Inside The Academy: Pepper Spray and Taser Training

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ST. LOUIS COUNTY, Mo. – Recruits at the St. Louis County and Municipal Police Academy have much to be thankful for this Thanksgiving. They are less than one month from graduation, and the worst is behind them.

This month, recruits got hands-on training with some of the “less lethal” tools a police officer carries on their belt, including pepper spray and a Taser. These tools are often used to de-escalate an emotionally charged situation before it becomes violent.

“I think it’s important for them to understand if they’re going to carry that weapon on their belt, to understand the effects of that weapon,” said academy instructor Eric Austermann.

Instructors at the academy refer to pepper spray as “OC” — which stands for oleoresin capsicum — and is the active ingredient in pepper spray. Austermann said the substance is made from the oils and waxes of the cayenne pepper plant.

“(It) incapacitates you so much from being able to think, from being able to see your surroundings, from being able to do anything physical,” said Recruit Mary Mills.

The substance restricts a person’s vision because the burning sensation causes a person to want to close their eyes, it prevents a person from taking deep breaths, and the pain a person feels distracts them from thinking about anything else, Austermann said.

Despite these effects, after recruits are sprayed in the face, they are pushed to think, see and fight as they move through an obstacle course.

One by one, Austermann began the exercise by asking a recruit to close their eyes and recite a lesson they previously learned in class. While the recruit was recalling and reciting the lesson, they were sprayed in the face with O.C.

Austermann then told the recruit to open their eyes and blink a few times. At that point, the recruits began to feel the full effect of the substance. Their eyes burned. Many struggled to catch their breath. They appeared to be struggling with the burning sensation.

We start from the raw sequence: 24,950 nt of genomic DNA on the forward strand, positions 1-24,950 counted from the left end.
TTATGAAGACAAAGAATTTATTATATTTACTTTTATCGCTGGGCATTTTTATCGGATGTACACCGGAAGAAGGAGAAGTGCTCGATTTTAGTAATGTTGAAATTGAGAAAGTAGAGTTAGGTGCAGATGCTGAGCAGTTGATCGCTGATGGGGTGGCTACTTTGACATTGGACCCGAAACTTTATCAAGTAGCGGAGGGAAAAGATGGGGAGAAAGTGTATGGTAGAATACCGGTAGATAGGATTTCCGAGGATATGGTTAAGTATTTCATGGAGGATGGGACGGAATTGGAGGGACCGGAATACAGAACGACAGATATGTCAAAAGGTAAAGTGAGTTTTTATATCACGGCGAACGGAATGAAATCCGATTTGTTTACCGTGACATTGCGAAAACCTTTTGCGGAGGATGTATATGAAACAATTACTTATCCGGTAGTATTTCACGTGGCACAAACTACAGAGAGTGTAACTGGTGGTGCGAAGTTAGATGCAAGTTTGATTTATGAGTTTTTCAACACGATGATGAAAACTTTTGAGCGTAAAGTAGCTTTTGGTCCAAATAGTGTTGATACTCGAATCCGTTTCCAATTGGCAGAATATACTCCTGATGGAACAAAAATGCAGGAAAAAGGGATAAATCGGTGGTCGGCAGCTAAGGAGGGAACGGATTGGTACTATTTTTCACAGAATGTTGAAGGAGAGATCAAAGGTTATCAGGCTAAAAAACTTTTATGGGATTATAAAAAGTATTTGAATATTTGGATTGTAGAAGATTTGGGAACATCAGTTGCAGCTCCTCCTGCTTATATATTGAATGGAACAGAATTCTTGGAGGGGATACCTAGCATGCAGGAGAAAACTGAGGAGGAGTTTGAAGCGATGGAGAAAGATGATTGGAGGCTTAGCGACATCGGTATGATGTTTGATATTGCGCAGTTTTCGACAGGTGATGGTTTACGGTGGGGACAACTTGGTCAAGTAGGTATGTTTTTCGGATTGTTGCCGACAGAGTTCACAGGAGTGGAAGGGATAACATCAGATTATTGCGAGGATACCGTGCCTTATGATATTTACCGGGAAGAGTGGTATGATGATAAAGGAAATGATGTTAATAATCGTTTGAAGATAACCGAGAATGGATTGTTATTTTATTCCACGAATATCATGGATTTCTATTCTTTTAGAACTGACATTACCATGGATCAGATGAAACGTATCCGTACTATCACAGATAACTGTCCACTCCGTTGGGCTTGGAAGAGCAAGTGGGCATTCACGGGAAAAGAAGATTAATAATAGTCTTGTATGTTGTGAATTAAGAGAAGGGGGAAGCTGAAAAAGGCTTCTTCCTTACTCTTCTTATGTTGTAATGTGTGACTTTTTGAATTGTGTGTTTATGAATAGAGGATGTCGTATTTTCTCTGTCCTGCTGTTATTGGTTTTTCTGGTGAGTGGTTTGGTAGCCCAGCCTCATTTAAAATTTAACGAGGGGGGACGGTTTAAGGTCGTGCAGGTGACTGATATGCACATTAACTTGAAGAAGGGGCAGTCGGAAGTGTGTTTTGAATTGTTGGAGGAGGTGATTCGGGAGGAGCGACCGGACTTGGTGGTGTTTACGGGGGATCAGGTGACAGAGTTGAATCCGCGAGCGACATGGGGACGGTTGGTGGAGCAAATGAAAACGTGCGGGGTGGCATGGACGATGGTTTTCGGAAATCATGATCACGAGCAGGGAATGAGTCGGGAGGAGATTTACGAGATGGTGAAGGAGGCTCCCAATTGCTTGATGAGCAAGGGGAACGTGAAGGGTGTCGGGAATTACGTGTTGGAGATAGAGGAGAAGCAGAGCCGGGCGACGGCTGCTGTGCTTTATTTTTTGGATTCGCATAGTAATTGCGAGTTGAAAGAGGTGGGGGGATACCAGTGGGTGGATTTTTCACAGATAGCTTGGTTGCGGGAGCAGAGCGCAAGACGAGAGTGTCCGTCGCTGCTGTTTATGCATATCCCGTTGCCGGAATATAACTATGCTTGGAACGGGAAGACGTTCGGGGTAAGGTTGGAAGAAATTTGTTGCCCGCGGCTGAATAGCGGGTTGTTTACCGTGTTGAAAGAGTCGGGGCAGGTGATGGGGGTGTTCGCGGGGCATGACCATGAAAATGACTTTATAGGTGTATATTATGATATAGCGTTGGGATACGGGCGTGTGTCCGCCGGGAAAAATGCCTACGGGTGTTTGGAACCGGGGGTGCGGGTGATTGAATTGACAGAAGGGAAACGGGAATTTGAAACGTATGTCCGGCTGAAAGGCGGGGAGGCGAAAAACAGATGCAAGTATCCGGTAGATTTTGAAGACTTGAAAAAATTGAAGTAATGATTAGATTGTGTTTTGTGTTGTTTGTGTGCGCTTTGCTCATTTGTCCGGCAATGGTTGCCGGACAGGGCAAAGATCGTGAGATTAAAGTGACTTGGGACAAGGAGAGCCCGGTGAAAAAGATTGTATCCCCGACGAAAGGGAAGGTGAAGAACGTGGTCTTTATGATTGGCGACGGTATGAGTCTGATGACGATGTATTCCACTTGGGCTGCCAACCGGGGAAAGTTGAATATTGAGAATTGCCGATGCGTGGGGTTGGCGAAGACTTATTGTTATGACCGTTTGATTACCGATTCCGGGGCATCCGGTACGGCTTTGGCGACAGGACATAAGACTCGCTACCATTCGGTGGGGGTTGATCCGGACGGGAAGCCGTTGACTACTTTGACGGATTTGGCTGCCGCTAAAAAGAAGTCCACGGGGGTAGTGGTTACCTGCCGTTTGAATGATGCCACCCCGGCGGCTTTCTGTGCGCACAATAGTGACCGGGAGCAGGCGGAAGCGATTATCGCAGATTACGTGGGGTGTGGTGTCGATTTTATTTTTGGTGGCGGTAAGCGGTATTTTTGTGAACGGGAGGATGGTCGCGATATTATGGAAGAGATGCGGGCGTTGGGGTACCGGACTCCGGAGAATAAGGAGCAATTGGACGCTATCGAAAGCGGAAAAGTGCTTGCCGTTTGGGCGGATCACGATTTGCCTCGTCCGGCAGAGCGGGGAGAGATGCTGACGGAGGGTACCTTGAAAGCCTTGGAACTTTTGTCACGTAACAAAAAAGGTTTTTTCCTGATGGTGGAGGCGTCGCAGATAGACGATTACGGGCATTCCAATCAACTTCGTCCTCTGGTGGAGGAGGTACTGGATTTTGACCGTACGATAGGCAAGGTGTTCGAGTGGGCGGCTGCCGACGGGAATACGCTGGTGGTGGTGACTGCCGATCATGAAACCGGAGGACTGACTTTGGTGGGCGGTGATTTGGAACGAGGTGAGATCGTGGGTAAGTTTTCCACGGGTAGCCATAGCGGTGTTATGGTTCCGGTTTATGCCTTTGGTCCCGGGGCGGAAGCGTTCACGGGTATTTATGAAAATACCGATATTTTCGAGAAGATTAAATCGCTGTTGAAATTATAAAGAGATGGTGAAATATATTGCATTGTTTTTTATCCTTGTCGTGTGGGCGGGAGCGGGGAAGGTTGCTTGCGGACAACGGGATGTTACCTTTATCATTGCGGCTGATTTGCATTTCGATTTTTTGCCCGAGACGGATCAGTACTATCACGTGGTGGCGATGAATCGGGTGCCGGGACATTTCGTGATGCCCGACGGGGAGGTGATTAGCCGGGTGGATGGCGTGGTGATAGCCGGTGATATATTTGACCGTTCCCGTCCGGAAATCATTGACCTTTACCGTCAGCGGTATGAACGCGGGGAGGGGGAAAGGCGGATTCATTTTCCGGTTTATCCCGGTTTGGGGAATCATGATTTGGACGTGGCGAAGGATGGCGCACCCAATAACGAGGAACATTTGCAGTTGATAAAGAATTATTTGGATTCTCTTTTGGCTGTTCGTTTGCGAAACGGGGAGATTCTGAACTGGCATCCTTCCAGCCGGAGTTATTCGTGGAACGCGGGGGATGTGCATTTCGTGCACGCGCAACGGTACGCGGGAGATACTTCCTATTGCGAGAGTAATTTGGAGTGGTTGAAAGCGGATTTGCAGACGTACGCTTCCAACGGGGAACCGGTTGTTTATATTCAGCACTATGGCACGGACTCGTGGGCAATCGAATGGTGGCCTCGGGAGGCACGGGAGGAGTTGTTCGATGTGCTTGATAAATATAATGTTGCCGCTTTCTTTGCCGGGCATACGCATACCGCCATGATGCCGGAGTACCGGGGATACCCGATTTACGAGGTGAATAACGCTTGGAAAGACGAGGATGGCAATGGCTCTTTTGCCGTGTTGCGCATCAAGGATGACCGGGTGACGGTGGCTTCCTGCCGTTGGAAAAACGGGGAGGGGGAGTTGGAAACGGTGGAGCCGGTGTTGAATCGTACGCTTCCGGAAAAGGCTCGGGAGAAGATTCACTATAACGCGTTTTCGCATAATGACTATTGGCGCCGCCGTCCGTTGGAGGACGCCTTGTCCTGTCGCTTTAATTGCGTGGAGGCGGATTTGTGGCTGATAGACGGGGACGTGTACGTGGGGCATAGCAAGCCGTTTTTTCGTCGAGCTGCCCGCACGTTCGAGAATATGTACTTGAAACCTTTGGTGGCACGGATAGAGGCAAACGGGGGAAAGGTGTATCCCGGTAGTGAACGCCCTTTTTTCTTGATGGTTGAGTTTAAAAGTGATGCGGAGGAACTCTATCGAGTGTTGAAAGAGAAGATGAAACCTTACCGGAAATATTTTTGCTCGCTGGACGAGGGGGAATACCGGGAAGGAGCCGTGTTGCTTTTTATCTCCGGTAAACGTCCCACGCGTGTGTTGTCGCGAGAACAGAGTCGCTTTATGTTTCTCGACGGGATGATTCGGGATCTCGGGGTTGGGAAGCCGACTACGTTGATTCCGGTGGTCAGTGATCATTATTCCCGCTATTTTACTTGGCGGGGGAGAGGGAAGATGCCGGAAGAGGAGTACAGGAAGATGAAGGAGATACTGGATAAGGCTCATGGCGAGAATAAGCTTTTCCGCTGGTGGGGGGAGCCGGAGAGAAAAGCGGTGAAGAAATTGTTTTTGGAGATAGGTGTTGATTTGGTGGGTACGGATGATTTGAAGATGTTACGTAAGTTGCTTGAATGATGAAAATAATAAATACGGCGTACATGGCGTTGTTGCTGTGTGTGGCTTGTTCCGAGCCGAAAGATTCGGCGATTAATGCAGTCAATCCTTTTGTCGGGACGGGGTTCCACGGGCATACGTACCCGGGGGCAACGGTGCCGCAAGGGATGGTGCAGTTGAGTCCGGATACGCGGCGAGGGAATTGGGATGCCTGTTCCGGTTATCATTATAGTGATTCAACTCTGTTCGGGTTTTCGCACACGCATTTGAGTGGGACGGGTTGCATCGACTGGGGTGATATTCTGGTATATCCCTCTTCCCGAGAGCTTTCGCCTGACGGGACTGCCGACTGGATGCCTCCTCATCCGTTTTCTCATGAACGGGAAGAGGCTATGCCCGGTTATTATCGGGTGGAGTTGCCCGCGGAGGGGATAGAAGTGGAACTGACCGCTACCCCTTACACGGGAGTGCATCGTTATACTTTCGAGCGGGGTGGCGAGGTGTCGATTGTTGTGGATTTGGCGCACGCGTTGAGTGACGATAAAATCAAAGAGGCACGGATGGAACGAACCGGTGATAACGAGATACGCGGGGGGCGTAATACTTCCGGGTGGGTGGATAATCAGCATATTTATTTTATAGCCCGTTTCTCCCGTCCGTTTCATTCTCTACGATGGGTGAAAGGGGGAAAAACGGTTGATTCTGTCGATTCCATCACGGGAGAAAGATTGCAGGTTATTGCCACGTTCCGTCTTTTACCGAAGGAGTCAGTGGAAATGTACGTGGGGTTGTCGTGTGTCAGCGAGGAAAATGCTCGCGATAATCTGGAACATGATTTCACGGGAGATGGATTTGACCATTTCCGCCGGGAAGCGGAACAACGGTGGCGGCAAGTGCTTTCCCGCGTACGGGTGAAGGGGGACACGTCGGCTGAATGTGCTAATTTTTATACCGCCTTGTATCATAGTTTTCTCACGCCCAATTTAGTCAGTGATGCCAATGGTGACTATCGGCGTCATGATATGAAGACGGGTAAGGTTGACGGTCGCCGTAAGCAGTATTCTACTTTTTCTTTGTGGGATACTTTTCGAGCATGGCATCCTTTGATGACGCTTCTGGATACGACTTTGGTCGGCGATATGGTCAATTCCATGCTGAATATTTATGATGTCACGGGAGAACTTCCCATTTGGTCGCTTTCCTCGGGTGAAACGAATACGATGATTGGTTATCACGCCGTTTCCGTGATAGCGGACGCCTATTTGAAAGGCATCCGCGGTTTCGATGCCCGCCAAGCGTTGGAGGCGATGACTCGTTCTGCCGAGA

Austermann told the recruits to finish reciting their lesson, challenging them to fight through the pain and think clearly.

Next, the recruit who had been sprayed had to move towards two of their fellow recruits holding padded mats. The sprayed recruit had to execute arm and knee strikes before being told to move on.

Then, the recruit had to move through a series of cones, zigzagging back and forth. The recruit had to force their eyes open to spot where their next target was. Instructors and fellow recruits encouraged the participant and helped to guide them with vocal commands.

The sprayed recruit then found another padded mat on the ground and performed another series of strikes. They then got up and made their way to another fellow recruit who was holding either a fake gun, knife or flashlight. The participant had to force their eyes open to identify the object and call it out before moving on to the final station where they reached a police vehicle, sat down and practiced calling dispatch for help.

“The only thing that I could hear was Officer Austermann telling me that I can do it,” said Recruit Octavia Hearon. “That’s the only voice I was hearing.”

According to Austermann, OC is considered a low level of force.

“The level of pain is high, but the level of injury is very low,” he said.

When reasonable, recruits are taught to use it early on in a confrontation to prevent it from escalating further.